Yan Wanglin then suggested that based on geospatial and temporal perspectives, three scenarios consisting of the BAU, incremental change and transformative change scenarios could be hypothesized. He proposed that existing or proposed policy decisions could guide inputs to the model.
Image 6: Scenarios and scaling up in spatial and temporal dimensions
Shun Nakayama proposed a food system analysis from the perspective of nexus as a transformation to a mode of circular economics among production-transportation-consumption-waste.
Image 7: Conceptual model of Urban FEW circulation
Applying this concept to the household level, one example of a circular house was demonstrated as an ultimate solution by utilizing fuel cell (Ene-farm), solar energy and hydrogen for heating, watering and gardening. This system is currently trialed in preparation of the Tokyo Olympic and Paralympic Games 2020.
Image 8: An ultimate circular model by renewable energies and gardening
Participants carried out a discussion on the comparability between geospatial scales of each case study. It may be context-dependent but widely applicable to suburban towns in Tokyo and the world where detached houses are prevalent.
On Day 3 (10 February 2021), each city team reported progress of the case study. The final day of the workshop was started with a Doha living lab report. Doha team piloted a self-cooling greenhouse design in the research demonstration farm in Qatar University Campus. The Detroit team shared the results of piloting the FEW print tools in Easter Market and Oakland Avenue urban farm. The Belfast team shared the approach of assessment of typology performance based on carbon foot print. The Amsterdam team shared the design alternative for Kattenburg and performance of each alternative based on FEW print. The Tokyo team showed results of diversified analysis including, application of FEW print in in the prefecture level (Tokyo, Kanagawa) and Neighborhood level (Futakotamagawa and Tamaplaza), FEW print of food production and Urban Sensing project at WISE living lab.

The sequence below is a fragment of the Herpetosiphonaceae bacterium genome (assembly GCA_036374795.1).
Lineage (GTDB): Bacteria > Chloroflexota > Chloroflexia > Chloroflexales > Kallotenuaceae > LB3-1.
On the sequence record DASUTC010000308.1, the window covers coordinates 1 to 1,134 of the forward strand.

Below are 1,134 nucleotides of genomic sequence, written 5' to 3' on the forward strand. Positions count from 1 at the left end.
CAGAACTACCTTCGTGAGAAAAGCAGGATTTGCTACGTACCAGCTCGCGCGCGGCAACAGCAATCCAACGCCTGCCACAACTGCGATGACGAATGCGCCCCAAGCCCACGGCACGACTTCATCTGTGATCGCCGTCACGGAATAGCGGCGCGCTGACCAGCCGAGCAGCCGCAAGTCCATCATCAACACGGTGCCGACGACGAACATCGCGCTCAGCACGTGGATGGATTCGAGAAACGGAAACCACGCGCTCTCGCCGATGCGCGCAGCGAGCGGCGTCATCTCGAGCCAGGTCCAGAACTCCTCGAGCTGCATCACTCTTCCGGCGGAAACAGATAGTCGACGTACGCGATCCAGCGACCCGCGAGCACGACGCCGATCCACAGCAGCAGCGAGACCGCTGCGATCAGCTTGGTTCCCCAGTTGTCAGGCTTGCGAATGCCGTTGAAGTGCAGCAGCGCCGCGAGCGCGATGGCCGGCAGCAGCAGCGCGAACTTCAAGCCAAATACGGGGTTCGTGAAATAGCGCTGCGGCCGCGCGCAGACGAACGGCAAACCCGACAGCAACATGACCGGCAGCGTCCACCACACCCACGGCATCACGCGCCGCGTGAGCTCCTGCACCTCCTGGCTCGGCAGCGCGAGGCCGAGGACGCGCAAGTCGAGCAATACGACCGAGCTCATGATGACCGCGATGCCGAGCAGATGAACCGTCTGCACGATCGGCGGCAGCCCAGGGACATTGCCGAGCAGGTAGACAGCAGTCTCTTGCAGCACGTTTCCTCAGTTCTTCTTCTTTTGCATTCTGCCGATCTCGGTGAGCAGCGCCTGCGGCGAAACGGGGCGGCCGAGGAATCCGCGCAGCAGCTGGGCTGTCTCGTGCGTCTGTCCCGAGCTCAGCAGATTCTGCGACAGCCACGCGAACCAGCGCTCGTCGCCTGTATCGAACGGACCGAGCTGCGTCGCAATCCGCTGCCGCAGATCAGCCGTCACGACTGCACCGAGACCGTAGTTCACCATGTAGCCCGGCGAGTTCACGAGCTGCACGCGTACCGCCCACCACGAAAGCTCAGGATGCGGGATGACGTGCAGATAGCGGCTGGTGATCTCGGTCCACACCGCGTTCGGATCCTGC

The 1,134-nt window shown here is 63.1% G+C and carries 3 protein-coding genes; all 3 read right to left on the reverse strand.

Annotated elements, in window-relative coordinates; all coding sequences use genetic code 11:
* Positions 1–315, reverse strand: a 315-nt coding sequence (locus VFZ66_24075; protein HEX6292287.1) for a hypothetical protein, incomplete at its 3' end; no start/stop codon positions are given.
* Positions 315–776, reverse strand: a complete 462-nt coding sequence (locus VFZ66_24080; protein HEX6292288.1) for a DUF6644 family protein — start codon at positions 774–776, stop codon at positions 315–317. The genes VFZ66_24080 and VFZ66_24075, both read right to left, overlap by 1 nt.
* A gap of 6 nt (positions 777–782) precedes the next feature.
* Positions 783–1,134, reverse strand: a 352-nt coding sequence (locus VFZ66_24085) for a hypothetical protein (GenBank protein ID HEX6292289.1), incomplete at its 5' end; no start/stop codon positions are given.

Learnings and findings
This M-Nex workshop in Tokyo has brought the following findings and learnings to the team:
- The team was acquainted with an approach for generalizing the M-NEX design led method. This approach consists of four steps including typologizing, baselining, designing and evaluation.
- The team elaborated a number design options for Tokyo case including home few nexus farm, integrating social FEW print and physical FEW print for optimization of FEW at house design.
- The workshop facilitate cross learning of various design options that are studying in each case study cities. It also come up with the idea of the second book of the M-NEX project, which will focus on design process
- The M-NEX team explores further strengthening of cross city collaborations for knowledge sharing and exchanging expertise to support the research work. For example, Tokyo team and Detroit team are collaborating to test Detroit research approach in Tamaplaza area of Tokyo.